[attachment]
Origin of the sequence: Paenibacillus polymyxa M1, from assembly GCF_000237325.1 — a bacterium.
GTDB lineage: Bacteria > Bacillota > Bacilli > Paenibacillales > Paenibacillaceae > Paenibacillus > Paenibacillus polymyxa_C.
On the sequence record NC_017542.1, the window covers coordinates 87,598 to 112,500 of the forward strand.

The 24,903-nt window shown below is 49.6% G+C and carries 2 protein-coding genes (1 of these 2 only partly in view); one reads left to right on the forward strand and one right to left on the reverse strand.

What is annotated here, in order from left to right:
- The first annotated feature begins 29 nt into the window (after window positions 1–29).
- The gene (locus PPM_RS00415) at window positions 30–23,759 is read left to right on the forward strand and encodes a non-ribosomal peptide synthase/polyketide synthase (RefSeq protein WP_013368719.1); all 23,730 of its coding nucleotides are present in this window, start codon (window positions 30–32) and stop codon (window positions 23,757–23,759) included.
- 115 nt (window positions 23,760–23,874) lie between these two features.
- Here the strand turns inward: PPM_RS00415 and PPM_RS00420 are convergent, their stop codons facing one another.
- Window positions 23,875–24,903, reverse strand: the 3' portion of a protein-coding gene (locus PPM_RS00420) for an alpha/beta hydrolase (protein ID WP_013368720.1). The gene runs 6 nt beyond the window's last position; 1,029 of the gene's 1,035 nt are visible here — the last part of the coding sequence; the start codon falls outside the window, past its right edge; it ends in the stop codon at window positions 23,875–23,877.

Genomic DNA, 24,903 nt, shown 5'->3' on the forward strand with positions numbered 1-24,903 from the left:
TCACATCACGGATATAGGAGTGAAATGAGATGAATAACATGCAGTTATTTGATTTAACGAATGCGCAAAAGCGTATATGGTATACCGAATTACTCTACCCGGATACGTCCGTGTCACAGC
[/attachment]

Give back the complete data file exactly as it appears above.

Origin of the sequence: Paenibacillus polymyxa M1, from assembly GCF_000237325.1 — a bacterium.
GTDB lineage: Bacteria > Bacillota > Bacilli > Paenibacillales > Paenibacillaceae > Paenibacillus > Paenibacillus polymyxa_C.
On the sequence record NC_017542.1, the window covers coordinates 87,598 to 112,500 of the forward strand.

The 24,903-nt window shown below is 49.6% G+C and carries 2 protein-coding genes (1 of these 2 only partly in view); one reads left to right on the forward strand and one right to left on the reverse strand.

What is annotated here, in order from left to right:
- The first annotated feature begins 29 nt into the window (after window positions 1–29).
- The gene (locus PPM_RS00415) at window positions 30–23,759 is read left to right on the forward strand and encodes a non-ribosomal peptide synthase/polyketide synthase (RefSeq protein WP_013368719.1); all 23,730 of its coding nucleotides are present in this window, start codon (window positions 30–32) and stop codon (window positions 23,757–23,759) included.
- 115 nt (window positions 23,760–23,874) lie between these two features.
- Here the strand turns inward: PPM_RS00415 and PPM_RS00420 are convergent, their stop codons facing one another.
- Window positions 23,875–24,903, reverse strand: the 3' portion of a protein-coding gene (locus PPM_RS00420) for an alpha/beta hydrolase (protein ID WP_013368720.1). The gene runs 6 nt beyond the window's last position; 1,029 of the gene's 1,035 nt are visible here — the last part of the coding sequence; the start codon falls outside the window, past its right edge; it ends in the stop codon at window positions 23,875–23,877.

Genomic DNA, 24,903 nt, shown 5'->3' on the forward strand with positions numbered 1-24,903 from the left:
TCACATCACGGATATAGGAGTGAAATGAGATGAATAACATGCAGTTATTTGATTTAACGAATGCGCAAAAGCGTATATGGTATACCGAATTACTCTACCCGGATACGTCCGTGTCACAGC